Monday, March 17, 2008

Spring Break, Oh-8, Tomatoes, Sunshine and Slavery

Like Rover Publisher Kevin I spent my spring break in Florida. Like Kevin I went to the beach (albeit on Friday night at 11 o’clock). Unlike Kevin I wasn’t visiting friends and family. I was participating in the Center for Social Concerns Migrant Seminar in Immokalee, FL.

There is a sizable Haitian population at the local church

Our Lady of Guadalupe Shrine at the local Catholic Church

In the last 120 years Southwest Florida has been logged, derricked for oil, herded for cattle and sown for agriculture. Immokalee (rhymes with broccoli, maybe the only word that does) in particular is known for its tomatoes. The small hamlet, which includes one motel, one high school, one grocery store, a WWII-era military landing strip, and 10000 or so migrant workers at any given time. Documented. Undocumented. Americans. Guest workers. Impoverished.

When the group of 12 students awoke on Sunday morning, our first in Immokalee, we were stricken by how unfamiliar Main Street Immokalee appeared from our room in the homeless shelter. The ‘tienditas’ with their calling card advertisements in Spanish, the dozens of brown-skinned men roaming the street without apparent destination, the empty lots and empty buildings. More like Mexico than America. Squalor is the word that comes to mind. It was confirmed when we had a home stay on Tuesday night. The 14 by 25 foot cinderblock shanty with seven people, no soap and a concrete floor didn’t bother me so much as the scarred and bloody cat that the children kept as a pet. We should have expected as much, but the shock was still there. And it was bolstered when we attended a Creole language Mass that lasted, by my count, 2 hours and 17 minutes. One of the church leaders graciously introduced us as Notre Dame students during the final announcements. This meant nothing to the vast majority of Haitians, who by now are used to students awkwardly sitting in on their celebrations. However, two loquacious youths seized on the rare opportunity and coolly harassed us on account of our embarrassing football team and proclaimed undying allegiance to Michigan State.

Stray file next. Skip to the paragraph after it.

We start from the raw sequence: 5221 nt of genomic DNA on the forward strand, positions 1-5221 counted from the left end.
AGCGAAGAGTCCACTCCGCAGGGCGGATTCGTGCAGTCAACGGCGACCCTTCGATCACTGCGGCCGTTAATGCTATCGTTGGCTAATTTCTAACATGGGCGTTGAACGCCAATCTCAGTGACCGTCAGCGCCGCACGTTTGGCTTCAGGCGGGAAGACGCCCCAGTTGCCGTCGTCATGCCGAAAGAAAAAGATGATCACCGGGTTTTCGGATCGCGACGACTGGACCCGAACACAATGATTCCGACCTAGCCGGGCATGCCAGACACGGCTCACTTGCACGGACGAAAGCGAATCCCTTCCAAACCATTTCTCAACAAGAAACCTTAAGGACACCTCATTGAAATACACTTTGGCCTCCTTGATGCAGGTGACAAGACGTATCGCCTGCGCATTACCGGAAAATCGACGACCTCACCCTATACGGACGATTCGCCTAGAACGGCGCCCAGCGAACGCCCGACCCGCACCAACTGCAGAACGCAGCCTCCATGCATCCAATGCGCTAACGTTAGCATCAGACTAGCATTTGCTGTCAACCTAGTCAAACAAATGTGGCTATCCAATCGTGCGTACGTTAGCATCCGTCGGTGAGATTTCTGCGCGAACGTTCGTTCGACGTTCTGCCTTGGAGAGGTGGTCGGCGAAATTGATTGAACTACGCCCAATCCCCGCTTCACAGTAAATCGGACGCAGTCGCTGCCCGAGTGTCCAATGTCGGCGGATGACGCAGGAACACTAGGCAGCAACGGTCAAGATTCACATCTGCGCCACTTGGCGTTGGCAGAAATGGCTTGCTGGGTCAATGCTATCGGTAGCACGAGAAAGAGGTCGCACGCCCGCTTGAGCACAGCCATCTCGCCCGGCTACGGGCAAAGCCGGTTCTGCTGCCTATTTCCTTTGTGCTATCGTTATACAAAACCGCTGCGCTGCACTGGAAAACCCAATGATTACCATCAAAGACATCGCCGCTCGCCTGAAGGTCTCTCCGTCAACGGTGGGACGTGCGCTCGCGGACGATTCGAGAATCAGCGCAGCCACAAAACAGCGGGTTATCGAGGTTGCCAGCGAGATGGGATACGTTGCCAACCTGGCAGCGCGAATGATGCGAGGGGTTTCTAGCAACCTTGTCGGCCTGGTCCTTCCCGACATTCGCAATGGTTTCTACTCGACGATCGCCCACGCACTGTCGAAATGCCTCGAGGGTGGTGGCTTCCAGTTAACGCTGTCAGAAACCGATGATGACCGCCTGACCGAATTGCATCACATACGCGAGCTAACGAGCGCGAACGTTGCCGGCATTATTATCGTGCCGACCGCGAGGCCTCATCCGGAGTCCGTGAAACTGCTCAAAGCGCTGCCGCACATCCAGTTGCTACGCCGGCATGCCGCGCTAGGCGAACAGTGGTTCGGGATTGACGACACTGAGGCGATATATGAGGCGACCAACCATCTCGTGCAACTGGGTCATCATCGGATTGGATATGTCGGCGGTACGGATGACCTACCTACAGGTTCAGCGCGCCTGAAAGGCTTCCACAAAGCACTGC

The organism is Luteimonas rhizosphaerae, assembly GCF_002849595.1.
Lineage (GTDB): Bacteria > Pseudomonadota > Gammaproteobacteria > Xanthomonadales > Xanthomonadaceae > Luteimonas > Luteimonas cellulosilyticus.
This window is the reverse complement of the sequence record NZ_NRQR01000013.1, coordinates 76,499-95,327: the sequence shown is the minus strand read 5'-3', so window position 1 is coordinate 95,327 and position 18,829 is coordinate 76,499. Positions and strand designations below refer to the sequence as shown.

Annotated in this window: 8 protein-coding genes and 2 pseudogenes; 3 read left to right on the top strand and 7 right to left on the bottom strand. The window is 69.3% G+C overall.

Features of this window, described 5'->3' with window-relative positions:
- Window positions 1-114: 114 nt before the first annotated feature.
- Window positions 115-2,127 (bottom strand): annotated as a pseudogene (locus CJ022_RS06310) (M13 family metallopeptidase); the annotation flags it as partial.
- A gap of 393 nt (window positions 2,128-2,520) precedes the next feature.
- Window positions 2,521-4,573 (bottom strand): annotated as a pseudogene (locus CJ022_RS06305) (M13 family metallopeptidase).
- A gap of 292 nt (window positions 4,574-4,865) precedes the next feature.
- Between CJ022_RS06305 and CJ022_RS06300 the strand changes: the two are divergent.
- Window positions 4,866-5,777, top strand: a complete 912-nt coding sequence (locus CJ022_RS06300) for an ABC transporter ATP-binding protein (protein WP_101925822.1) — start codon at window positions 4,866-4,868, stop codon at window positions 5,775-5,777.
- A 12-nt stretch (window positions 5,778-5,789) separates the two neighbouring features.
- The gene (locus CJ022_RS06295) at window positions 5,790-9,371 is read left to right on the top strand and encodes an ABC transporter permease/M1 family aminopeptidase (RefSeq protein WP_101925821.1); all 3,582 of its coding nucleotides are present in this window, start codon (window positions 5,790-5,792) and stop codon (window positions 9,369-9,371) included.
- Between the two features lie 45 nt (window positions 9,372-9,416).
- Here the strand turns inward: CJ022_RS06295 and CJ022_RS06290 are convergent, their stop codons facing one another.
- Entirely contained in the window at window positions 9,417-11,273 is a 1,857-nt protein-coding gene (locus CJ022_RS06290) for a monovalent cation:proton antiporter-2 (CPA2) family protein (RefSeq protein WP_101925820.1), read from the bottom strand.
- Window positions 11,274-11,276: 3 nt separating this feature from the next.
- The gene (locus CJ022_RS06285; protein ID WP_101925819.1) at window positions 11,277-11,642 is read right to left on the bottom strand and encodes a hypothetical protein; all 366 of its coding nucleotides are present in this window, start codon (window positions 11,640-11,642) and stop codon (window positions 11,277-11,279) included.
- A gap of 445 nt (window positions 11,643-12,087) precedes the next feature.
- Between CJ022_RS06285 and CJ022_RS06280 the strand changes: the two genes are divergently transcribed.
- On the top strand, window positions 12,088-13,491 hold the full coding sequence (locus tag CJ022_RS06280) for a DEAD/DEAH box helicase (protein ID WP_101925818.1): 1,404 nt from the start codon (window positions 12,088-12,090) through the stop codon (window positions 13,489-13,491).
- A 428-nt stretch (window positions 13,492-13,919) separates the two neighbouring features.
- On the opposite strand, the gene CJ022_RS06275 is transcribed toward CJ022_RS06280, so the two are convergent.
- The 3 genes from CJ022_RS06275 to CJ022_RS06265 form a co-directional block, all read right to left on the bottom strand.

In spite of our culturally-enriching experiences and personal adventures (Creole Mass, flat tire, quail hunting, machete wielding, Aztec dancing) we were educated in the ills of the agrarian society. The long hours, the low pay, the employer abuse, the parental neglect and all the associated problems. For as much time as we spent smiling in communion with the people of the area, we spent just as much sitting in uneasy dismay of the situation—hiding our personal anguish behind inquisitive faces while relishing our independence to leave the town at will, a privilege that most who live there do not have.